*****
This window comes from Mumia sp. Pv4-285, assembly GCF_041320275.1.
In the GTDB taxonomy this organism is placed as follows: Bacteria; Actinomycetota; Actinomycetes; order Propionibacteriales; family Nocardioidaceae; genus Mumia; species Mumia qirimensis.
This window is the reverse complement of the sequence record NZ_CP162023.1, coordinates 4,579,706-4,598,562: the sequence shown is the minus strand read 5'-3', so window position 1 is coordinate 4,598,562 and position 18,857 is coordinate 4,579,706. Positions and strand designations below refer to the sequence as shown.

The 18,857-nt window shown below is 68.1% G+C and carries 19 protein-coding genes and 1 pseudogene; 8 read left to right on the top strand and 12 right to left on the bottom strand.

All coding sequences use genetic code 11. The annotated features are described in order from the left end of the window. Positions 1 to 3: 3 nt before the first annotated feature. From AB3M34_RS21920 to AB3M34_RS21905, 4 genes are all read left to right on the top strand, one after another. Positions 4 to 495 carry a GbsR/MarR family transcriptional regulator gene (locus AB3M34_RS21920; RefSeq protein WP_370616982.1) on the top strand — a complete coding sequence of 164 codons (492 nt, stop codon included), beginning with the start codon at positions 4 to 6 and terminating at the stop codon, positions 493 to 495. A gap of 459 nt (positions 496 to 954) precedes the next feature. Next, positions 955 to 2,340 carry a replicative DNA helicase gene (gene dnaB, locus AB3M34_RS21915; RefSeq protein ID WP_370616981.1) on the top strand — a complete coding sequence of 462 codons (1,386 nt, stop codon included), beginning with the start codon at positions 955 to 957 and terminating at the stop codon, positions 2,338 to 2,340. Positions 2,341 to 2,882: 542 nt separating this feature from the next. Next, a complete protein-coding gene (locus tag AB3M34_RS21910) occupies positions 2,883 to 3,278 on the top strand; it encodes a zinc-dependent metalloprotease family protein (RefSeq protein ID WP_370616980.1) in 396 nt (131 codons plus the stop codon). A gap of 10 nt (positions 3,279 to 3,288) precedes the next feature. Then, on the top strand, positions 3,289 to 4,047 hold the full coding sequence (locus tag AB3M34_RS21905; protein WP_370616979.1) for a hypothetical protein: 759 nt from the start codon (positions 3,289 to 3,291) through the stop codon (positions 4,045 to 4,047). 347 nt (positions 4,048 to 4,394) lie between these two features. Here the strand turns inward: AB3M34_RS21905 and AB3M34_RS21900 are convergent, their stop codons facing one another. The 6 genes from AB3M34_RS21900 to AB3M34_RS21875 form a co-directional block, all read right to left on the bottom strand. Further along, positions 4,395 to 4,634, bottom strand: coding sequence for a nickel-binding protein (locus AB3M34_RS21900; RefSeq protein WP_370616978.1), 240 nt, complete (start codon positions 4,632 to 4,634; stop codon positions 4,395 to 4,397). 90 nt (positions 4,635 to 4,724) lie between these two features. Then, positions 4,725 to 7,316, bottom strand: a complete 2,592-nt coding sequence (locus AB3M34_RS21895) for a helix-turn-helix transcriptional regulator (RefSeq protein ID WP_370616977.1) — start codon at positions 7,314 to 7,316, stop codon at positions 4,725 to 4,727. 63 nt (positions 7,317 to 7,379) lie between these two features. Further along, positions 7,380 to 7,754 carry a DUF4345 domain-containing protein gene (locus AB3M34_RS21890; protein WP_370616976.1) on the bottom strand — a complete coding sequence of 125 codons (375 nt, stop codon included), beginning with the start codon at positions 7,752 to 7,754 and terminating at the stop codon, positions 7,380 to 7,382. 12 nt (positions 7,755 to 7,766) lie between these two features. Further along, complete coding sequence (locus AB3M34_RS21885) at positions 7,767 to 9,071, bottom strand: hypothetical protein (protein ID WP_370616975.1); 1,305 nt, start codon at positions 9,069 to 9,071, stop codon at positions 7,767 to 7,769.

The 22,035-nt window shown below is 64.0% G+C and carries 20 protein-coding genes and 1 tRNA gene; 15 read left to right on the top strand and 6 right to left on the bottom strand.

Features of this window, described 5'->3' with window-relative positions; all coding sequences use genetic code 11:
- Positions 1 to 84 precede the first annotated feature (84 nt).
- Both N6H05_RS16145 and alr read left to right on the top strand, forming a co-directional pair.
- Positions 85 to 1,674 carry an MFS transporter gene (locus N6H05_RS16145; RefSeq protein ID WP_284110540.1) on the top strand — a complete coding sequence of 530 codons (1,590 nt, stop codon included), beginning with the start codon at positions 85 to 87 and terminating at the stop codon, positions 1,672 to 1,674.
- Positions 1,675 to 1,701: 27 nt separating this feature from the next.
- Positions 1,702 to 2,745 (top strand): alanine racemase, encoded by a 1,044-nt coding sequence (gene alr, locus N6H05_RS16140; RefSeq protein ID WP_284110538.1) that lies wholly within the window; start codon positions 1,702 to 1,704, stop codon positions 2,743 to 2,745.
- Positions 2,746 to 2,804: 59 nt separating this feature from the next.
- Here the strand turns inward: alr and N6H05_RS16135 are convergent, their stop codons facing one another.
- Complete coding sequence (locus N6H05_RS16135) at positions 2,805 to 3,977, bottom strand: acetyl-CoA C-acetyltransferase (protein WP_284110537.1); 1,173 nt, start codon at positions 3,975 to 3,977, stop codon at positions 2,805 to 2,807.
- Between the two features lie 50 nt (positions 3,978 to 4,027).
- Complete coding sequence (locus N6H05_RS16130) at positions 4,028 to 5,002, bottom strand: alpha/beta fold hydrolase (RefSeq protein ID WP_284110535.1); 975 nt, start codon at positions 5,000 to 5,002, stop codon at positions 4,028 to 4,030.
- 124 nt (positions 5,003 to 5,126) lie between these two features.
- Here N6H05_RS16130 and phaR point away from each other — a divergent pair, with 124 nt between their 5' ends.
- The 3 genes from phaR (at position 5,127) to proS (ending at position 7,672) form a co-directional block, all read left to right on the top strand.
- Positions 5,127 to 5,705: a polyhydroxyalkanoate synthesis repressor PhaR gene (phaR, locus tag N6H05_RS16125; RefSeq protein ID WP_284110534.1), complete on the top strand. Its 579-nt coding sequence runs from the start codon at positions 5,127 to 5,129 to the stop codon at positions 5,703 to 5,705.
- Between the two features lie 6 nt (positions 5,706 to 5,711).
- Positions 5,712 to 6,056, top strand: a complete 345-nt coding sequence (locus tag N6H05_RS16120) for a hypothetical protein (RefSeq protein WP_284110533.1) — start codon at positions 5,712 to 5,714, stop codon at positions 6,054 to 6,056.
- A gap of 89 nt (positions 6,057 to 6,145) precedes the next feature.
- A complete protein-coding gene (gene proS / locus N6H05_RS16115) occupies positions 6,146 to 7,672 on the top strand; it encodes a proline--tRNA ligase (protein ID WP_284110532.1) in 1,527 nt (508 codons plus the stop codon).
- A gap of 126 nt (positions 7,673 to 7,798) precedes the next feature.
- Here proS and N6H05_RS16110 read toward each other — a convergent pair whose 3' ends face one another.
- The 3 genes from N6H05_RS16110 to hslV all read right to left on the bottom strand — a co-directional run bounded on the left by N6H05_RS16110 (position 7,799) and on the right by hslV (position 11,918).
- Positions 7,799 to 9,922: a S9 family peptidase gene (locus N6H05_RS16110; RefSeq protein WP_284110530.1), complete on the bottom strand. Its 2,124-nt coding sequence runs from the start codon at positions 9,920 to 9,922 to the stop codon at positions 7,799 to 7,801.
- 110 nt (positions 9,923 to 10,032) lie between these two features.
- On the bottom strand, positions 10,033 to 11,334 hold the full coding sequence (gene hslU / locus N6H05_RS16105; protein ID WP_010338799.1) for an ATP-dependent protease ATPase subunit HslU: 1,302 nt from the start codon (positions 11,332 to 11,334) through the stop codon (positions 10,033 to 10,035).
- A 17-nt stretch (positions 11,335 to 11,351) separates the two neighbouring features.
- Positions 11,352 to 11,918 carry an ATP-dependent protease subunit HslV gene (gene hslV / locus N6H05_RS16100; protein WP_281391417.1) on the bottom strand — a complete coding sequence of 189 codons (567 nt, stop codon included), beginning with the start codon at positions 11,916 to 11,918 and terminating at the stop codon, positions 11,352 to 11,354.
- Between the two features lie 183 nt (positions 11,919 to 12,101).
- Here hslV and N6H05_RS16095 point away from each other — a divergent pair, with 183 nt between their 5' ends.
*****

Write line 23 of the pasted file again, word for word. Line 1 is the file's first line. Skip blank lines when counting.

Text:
- Positions 5,712 to 6,056, top strand: a complete 345-nt coding sequence (locus tag N6H05_RS16120) for a hypothetical protein (RefSeq protein WP_284110533.1) — start codon at positions 5,712 to 5,714, stop codon at positions 6,054 to 6,056.